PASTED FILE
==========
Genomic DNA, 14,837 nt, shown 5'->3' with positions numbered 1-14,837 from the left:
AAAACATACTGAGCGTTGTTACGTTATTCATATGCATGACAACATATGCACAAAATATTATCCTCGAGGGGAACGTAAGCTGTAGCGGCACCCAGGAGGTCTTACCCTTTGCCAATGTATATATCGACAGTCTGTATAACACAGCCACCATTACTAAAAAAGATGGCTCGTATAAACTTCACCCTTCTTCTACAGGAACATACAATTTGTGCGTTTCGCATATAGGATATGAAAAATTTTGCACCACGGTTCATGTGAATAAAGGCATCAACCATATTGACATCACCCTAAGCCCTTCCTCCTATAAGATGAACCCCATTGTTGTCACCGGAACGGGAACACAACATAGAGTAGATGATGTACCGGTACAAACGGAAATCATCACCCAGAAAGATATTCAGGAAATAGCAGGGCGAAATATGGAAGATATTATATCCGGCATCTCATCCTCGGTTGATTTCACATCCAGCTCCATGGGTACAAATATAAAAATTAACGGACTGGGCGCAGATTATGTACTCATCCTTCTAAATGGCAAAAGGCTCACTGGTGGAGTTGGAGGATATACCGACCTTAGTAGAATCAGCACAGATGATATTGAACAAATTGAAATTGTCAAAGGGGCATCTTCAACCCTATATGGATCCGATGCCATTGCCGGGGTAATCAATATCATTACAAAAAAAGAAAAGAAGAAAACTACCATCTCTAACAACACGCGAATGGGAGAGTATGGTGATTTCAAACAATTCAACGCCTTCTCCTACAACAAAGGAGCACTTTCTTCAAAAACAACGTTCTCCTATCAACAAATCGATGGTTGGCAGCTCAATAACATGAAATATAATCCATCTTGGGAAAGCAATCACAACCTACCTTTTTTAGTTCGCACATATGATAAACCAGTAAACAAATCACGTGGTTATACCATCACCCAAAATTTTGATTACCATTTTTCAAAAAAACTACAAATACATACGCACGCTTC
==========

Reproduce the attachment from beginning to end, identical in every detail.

Genomic DNA, 14,837 nt, shown 5'->3' with positions numbered 1-14,837 from the left:
AAAACATACTGAGCGTTGTTACGTTATTCATATGCATGACAACATATGCACAAAATATTATCCTCGAGGGGAACGTAAGCTGTAGCGGCACCCAGGAGGTCTTACCCTTTGCCAATGTATATATCGACAGTCTGTATAACACAGCCACCATTACTAAAAAAGATGGCTCGTATAAACTTCACCCTTCTTCTACAGGAACATACAATTTGTGCGTTTCGCATATAGGATATGAAAAATTTTGCACCACGGTTCATGTGAATAAAGGCATCAACCATATTGACATCACCCTAAGCCCTTCCTCCTATAAGATGAACCCCATTGTTGTCACCGGAACGGGAACACAACATAGAGTAGATGATGTACCGGTACAAACGGAAATCATCACCCAGAAAGATATTCAGGAAATAGCAGGGCGAAATATGGAAGATATTATATCCGGCATCTCATCCTCGGTTGATTTCACATCCAGCTCCATGGGTACAAATATAAAAATTAACGGACTGGGCGCAGATTATGTACTCATCCTTCTAAATGGCAAAAGGCTCACTGGTGGAGTTGGAGGATATACCGACCTTAGTAGAATCAGCACAGATGATATTGAACAAATTGAAATTGTCAAAGGGGCATCTTCAACCCTATATGGATCCGATGCCATTGCCGGGGTAATCAATATCATTACAAAAAAAGAAAAGAAGAAAACTACCATCTCTAACAACACGCGAATGGGAGAGTATGGTGATTTCAAACAATTCAACGCCTTCTCCTACAACAAAGGAGCACTTTCTTCAAAAACAACGTTCTCCTATCAACAAATCGATGGTTGGCAGCTCAATAACATGAAATATAATCCATCTTGGGAAAGCAATCACAACCTACCTTTTTTAGTTCGCACATATGATAAACCAGTAAACAAATCACGTGGTTATACCATCACCCAAAATTTTGATTACCATTTTTCAAAAAAACTACAAATACATACGCACGCTTC